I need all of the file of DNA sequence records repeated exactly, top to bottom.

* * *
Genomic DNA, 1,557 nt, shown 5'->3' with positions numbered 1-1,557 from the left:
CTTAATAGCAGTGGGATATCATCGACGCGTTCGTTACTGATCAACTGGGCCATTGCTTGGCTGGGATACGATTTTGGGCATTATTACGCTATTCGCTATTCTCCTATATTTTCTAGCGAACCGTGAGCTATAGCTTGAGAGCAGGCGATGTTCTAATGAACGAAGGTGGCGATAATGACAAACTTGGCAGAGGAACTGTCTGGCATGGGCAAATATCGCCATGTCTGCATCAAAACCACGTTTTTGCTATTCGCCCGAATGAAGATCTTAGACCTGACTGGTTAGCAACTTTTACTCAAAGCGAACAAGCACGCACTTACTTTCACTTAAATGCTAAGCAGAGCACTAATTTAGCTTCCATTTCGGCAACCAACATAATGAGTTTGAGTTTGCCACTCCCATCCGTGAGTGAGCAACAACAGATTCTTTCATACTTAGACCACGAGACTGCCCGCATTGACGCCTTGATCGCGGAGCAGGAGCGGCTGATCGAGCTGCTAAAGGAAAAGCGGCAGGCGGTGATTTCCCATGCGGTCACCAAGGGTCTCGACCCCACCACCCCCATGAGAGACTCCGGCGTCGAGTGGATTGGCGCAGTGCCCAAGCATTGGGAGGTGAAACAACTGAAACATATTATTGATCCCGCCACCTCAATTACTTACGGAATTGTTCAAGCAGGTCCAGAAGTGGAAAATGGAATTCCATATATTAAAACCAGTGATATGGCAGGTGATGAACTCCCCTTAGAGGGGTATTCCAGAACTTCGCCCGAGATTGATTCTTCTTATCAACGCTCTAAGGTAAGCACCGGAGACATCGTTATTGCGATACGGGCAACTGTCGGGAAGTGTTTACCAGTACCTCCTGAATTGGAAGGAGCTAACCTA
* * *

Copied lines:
Genomic DNA, 1,557 nt, shown 5'->3' with positions numbered 1-1,557 from the left:
CTTAATAGCAGTGGGATATCATCGACGCGTTCGTTACTGATCAACTGGGCCATTGCTTGGCTGGGATACGATTTTGGGCATTATTACGCTATTCGCTATTCTCCTATATTTTCTAGCGAACCGTGAGCTATAGCTTGAGAGCAGGCGATGTTCTAATGAACGAAGGTGGCGATAATGACAAACTTGGCAGAGGAACTGTCTGGCATGGGCAAATATCGCCATGTCTGCATCAAAACCACGTTTTTGCTATTCGCCCGAATGAAGATCTTAGACCTGACTGGTTAGCAACTTTTACTCAAAGCGAACAAGCACGCACTTACTTTCACTTAAATGCTAAGCAGAGCACTAATTTAGCTTCCATTTCGGCAACCAACATAATGAGTTTGAGTTTGCCACTCCCATCCGTGAGTGAGCAACAACAGATTCTTTCATACTTAGACCACGAGACTGCCCGCATTGACGCCTTGATCGCGGAGCAGGAGCGGCTGATCGAGCTGCTAAAGGAAAAGCGGCAGGCGGTGATTTCCCATGCGGTCACCAAGGGTCTCGACCCCACCACCCCCATGAGAGACTCCGGCGTCGAGTGGATTGGCGCAGTGCCCAAGCATTGGGAGGTGAAACAACTGAAACATATTATTGATCCCGCCACCTCAATTACTTACGGAATTGTTCAAGCAGGTCCAGAAGTGGAAAATGGAATTCCATATATTAAAACCAGTGATATGGCAGGTGATGAACTCCCCTTAGAGGGGTATTCCAGAACTTCGCCCGAGATTGATTCTTCTTATCAACGCTCTAAGGTAAGCACCGGAGACATCGTTATTGCGATACGGGCAACTGTCGGGAAGTGTTTACCAGTACCTCCTGAATTGGAAGGAGCTAACCTA